How the Indonesia-Netherlands tax treaty enables tax avoidance

An analysis of the treaty and Indonesian court decisions on tax disputes.

The double tax agreement between Indonesia and the Netherlands is being used, on a wide scale, for tax avoidance practices. More than 75 percent of the foreign direct investment from the Netherlands into Indonesia is structured via letterbox companies, signaling wide scale treaty abuse. The Indonesian tax authority (DGT) has been unable to, unilaterally, put a halt to practices of treaty abuse. This report unravels the weaknesses in the double tax agreement and explains why the Indonesian tax authority has been unable to deny the letterbox companies tax treaty benefits. The Indonesian tax authority has brought a number of tax cases before the Tax and Supreme Court, pleading companies’ illegitimate use of tax treaty benefits. The Indonesian courts however, ruled in favor of the companies in most cases. This report analyses 27 of these cases, filed in the period 2010-2015 by the Indonesian tax authorities.

The most recent tax treaty between the Netherlands and Indonesia came into effect in 2002 and was amended in 2015. The Dutch tax treaty remained, after the 2015 amendments, one of the most favorable tax treaties of Indonesia due the inclusion of very low withholding taxes. Before the 2015 amendments the withholding taxes on dividends and royalties amounted 10% and for interest on specific loans only 0%. This latter withholding tax was raised to 5% with the 2015 amendments, while the withholding tax on dividends was divided between 5% (substantial holdings), 10% (pension funds) and 15% (portfolio). This makes the Dutch tax treaty one of the most favorable of the, in total, 68 tax treaties currently entered into by Indonesia. In comparison, only the withholding taxes on dividend payments (substantial holdings) of the Indonesian tax treaties with Kuwait, Saudi Arabia and the United Arab Emirates are as low as the Dutch tax treaty with Indonesia. Regarding interest payments on loans with a minimum term of two years only the Hong Kong’s tax treaty with Indonesia has an equally low withholding tax. The highly favorable tax treaty benefits make the tax treaty between the Netherlands and Indonesia, in the words of Loyens and Loeff, one of the most attractive and competitive tax treaties entered into by Indonesia.1 This is one of the most important reasons why the Dutch-Indonesian tax treaty has been utilized internationally, on a wide scale, for corporate tax avoidance structures.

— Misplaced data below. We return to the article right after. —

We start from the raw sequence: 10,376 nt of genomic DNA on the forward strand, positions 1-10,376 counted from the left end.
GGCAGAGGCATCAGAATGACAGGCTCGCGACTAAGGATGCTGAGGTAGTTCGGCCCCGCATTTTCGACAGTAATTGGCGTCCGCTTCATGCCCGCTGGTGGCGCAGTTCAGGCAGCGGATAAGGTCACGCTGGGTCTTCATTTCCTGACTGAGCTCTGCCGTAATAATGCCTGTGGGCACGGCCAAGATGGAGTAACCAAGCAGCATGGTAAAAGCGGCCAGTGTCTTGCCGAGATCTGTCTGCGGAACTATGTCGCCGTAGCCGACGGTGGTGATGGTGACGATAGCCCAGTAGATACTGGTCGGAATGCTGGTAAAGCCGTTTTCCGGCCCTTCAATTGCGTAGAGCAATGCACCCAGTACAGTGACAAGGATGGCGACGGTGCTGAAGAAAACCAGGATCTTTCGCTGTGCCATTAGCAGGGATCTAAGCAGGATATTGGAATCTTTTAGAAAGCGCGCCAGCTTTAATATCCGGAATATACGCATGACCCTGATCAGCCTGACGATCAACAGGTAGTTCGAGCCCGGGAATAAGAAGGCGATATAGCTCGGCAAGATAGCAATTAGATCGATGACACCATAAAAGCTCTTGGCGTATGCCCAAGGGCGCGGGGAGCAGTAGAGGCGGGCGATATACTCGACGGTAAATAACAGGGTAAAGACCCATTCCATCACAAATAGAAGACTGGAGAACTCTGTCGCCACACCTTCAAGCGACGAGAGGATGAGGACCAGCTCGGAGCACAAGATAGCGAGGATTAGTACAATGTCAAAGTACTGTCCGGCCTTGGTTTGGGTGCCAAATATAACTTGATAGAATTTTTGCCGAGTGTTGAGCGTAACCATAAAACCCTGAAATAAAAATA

The current withholding taxes, especially on interest payments of loans with a minimum term of two years and dividend payments related to substantial holdings, are very low. This is especially remarkable as the Netherlands has promised, as put forward in its circular on Dutch tax treaty policy from 2011, to offer developing countries relatively higher withholding taxes.2 It is therefore highly remarkable that the tax treaty between the Netherlands and Indonesia is one of the most favorable in terms of low withholding tax rates.